Zero Zone’s transcritical CO2 system installed outside the supermarket in California. (Source: Zero Zone)
Zero Zone’s transcritical CO2 system installed outside the supermarket in California. (Source: Zero Zone)

Zero Zone Installs Transcritical CO2 Refrigeration System for ‘World’s Largest Retailer’

The R744 installation replaced a HFC-based system at one of the chain’s existing stores in Palmdale, California.

U.S. OEM Zero Zone has installed one of its transcritical CO2 (R744) refrigeration systems at a supermarket in Palmdale, California, replacing its previous HFC-based equipment.

While the manufacturer did not name the end user, it says in a LinkedIn post that the installation was for the “world’s largest retailer.”

“The customer chose CO2 to meet sustainability goals that were driven by their internal GWP initiatives,” Chris McCarty, Zero Zone’s Director of Business Development, told R744.com. “They made the decision to go with CO2 to get ahead of the curve and set themselves up to meet long-term sustainability goals.”

Installed in October 2023, Zero Zone’s dual-temperature Genesys CO2 transcritical system with parallel compression serves the 100,000ft(9,290m2) store’s four large walk-in cold rooms and more than 20 remote refrigerated cabinets.

It provides around 140kW (39.8TR) of cooling capacity for the store’s low-temperature (LT) applications and 190kW (54TR) for its medium-temperature (MT) applications.

Waste heat from the refrigeration system is also reclaimed for hot water production, according to the manufacturer.

The system consists of evaporators from Heatcraft and Keeprite, an adiabatic gas cooler from Güntner and 11 Copeland compressors – six for MT and five scroll compressors for LT. It also includes case controllers and related sensors for the store’s cold rooms and refrigerated cases. A seismic kit was installed with the unit to prevent injury to people and damage to the equipment and multiple leak detectors are located throughout the system.

Zero Zone said that the transcritical CO2 system includes three racks for risk mitigation.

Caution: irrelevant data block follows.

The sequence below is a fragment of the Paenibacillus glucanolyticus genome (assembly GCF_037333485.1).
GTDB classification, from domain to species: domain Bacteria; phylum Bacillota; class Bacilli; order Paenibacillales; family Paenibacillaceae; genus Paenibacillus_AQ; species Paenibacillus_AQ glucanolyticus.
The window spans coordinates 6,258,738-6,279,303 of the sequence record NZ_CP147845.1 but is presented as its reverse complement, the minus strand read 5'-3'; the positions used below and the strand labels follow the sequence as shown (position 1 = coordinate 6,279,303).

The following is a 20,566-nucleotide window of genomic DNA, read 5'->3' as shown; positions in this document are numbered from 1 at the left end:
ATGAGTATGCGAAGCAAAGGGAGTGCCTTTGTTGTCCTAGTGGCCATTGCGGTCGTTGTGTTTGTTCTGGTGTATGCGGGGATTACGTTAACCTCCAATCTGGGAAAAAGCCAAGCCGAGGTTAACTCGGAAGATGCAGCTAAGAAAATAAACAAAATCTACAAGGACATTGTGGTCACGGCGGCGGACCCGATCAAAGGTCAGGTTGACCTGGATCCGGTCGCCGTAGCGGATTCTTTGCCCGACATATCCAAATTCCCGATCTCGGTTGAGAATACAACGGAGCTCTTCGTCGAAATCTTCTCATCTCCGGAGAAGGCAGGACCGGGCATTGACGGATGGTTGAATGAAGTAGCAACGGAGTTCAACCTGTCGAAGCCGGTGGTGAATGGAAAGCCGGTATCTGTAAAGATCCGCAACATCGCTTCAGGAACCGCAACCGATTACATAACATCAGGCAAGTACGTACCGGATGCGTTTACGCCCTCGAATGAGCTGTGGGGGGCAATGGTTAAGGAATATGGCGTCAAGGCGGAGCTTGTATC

“There was great coordination between the OEM, suppliers and contractors [during installation] that set the project up for success,” McCarty said. “There was no blown charge at startup.”

While the end user expects its new refrigeration system to be as energy efficient as its previous system, if not more, the total cost of ownership was the real driving factor during the decision-making process, he added.

Stores of all sizes

In addition to larger supermarkets, Zero Zone has previously said that it is seeing CO2-based refrigeration technologies being adopted in a wide variety of small-format retailers, including convenience stores. That comment was made by Dan O’Brien, President of Zero Zone, at the Food Industry Association (FMI) Energy and Store Development Conference in October 2023.

O’Brien defined a small-format retailer as one operating a store with a footprint of 25,000ft2 (2,323m2) or less that requires a refrigeration system with a cooling capacity of around 30TR (105.5kW).

“We can apply [CO2] in basically everything and anything; it’s not just for the big box stores anymore,” O’Brien said.

At the FMI event, O’Brien said Zero Zone had installed CO2 refrigeration systems – featuring Copeland supervisory controls – in stores across the country, including Kwik Trip, Walgreens, ALDI US and Natural Grocers.

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